Govt officials clash over Uganda population

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Top government officials in the Ministry of Finance gave contradictory views on how to deal with Uganda’s exploding population, serving an insight into how some critical decisions may not win common positions in the ministry.
At the World Bank Open Day held at the Kololo Ceremonial Grounds yesterday, Mr Mark Meassick, the USAID Mission Director Uganda, raised the red flag that Uganda’s population is expected to reach 100 million people by 2050 and inquired what the government was planning for this population blowup.
Uganda’s population is already creating high unemployment levels, the rise in numbers of urban poor and income inequality in the economy.

But during a panel discussion, Mr Keith Muhakanizi, the Secretary to Treasury, said the country’s “politicians and ministers were shy to talk about the population growth.”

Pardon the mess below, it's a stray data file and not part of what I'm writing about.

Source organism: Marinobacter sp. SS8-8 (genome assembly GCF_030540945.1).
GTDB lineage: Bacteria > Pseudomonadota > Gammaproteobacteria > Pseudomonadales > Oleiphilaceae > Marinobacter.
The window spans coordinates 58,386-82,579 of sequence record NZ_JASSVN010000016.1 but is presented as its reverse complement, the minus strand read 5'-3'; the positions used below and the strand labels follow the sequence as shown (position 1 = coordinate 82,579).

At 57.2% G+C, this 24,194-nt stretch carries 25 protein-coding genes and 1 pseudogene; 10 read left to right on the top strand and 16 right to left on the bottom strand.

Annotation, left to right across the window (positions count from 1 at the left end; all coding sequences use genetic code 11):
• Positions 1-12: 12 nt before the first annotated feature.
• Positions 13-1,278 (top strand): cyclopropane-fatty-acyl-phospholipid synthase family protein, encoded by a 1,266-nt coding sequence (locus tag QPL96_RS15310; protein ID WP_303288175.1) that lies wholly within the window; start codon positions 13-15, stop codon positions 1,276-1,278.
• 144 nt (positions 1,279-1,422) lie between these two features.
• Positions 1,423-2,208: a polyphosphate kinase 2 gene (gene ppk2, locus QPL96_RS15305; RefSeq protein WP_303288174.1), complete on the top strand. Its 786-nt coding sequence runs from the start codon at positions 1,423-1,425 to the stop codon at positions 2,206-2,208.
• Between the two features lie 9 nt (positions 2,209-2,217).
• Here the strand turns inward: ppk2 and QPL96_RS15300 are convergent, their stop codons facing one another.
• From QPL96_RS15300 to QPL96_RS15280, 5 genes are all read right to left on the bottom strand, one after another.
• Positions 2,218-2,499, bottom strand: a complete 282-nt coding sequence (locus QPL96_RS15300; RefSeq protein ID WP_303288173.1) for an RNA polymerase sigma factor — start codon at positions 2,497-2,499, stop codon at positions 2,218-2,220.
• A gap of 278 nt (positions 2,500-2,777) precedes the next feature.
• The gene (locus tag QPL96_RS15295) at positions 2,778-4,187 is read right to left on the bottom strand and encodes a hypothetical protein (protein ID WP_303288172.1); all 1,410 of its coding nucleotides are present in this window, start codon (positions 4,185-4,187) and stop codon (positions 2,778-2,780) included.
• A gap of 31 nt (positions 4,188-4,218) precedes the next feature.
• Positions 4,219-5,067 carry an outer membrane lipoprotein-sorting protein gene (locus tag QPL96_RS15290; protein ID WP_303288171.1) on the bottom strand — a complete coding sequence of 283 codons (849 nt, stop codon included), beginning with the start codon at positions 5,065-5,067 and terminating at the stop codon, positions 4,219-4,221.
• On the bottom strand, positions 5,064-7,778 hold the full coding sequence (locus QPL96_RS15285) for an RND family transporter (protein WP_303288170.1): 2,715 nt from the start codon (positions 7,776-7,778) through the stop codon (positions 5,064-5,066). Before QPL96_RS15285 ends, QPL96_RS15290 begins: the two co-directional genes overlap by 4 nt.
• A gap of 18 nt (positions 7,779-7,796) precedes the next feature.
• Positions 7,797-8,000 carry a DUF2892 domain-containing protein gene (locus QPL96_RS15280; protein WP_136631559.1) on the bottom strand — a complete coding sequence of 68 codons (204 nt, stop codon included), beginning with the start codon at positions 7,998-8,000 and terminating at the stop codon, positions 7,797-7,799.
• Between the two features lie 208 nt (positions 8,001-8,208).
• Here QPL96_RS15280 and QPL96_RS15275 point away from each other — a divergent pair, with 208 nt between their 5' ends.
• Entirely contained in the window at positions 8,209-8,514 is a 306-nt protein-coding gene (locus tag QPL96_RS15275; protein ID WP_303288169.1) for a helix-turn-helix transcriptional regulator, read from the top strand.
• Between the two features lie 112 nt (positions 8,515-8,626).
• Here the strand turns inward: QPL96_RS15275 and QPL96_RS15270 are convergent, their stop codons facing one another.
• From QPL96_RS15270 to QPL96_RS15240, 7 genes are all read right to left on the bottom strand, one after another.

“You know my strong views on a subject that politicians do not want to touch. We have to tackle this issue. It is a long-term problem. It cannot be tackled by civil society. If these big guys are shy about it, there is a big problem,” Mr Muhakanizi said.

He said the population problem is manifesting itself in the budgeting process, especially when there are sections of civil servants demanding for salary increments.

He also said capitation grants to UPE schools always seem to be small but because of the increasing population, they eat into the budget restricting further increments.

But Finance minister Matia Kasaija shot back at Mr Muhakanizi remarks, saying the fast population growth was good for Uganda’s economy.

“We need big population. What we should be talking about is the quality of the population. UK has about 60.7 million people and we are the same geographical size. The government is doing some work to improve the quality of the population. We have instituted a programme called UPE,” he said.

Mr Kasaija said the provision of free education is a “revolutionary programme”, noting that when the children educated grow up, they will tend to have fewer children.” He blamed the poor quality of UPE on limited resources.

“There are countries that have controlled their population but now they are looking to import labour because their working population is aging,” Mr Kasaija added.

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